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Abolishing Section 21 could have serious impact on private rented sector

Rental Property

The private rented sector (PRS) could shrink by 20% if Section 21 ‘no-fault’ evictions are abolished, according to a new economic analysis report.

The report by Capital Economics on behalf of the National Landlords Association (NLA), also forecasts a 595 reduction in housing available to tenants on housing benefit or Universal Credit, and a potential increase in rents for 135.

But it suggests a possible solution, namely a reformed court process that made dealing with Section 8 cases faster and cheaper could nullify the removal of Section 21 for many landlords.

However, the PRS would still see a likely reduction of between 180,000 to 390,000 homes, between 130,000 and 300,000 fewer homes available to benefit claimants, and rent increases for between 110,000 to 240,000 properties.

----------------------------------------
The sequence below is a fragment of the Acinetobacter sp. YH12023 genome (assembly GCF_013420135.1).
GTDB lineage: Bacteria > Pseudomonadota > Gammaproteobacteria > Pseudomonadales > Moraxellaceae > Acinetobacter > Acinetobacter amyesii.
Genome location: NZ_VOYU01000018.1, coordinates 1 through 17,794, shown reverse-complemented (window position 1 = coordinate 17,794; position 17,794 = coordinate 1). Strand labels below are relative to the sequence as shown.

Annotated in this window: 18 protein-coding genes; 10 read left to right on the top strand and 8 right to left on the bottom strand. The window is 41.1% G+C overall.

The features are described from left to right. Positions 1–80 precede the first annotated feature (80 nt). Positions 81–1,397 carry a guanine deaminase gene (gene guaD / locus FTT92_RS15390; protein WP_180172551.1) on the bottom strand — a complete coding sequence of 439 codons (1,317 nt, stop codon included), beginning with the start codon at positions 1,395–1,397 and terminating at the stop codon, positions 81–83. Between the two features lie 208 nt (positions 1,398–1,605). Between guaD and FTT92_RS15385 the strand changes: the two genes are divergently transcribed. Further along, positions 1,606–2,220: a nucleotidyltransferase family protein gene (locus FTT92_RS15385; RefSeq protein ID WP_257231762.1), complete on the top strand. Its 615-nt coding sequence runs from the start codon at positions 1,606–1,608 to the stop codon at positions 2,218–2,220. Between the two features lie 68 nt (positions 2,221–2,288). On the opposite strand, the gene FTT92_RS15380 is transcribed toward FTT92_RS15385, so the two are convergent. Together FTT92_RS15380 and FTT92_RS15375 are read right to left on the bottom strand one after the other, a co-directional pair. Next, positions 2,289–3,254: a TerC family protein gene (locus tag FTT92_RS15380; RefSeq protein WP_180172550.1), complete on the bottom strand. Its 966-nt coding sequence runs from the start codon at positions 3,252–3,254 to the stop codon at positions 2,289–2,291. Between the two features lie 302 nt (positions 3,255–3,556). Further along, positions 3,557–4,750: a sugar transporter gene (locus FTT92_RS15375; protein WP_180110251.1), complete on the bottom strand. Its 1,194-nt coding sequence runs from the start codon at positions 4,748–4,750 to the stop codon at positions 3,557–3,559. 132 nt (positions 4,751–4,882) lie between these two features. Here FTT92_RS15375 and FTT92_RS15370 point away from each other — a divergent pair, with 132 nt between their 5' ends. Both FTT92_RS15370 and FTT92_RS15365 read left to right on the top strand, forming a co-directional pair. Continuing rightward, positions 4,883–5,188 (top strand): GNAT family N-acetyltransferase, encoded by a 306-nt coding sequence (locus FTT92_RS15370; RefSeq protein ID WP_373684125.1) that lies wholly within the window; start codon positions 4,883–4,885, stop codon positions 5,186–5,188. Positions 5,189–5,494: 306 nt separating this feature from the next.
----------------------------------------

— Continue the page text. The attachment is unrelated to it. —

In an accompanying report by the NLA, case studies of members’ experiences with both Section 21 and Section 8 outline the problems many landlords currently face with both processes, including losses in the tens of thousands of pounds.

‘The Government has clearly failed to recognise the realities of the private rented sector by proposing the abolition of Section 21,’ said Chris Norris, director of policy and practice at the NLA.

‘Any Government which thinks it appropriate to risk the loss of nearly one million rental homes at a time of housing crisis needs to reassess its priorities as a matter of urgency,’ he explained.

‘Rather than playing to the gallery, the Government should be looking to support and incentivise good landlords to remain active and provide homes to those who need them, rather than making it harder and causing these landlords to exit the market,’ he added.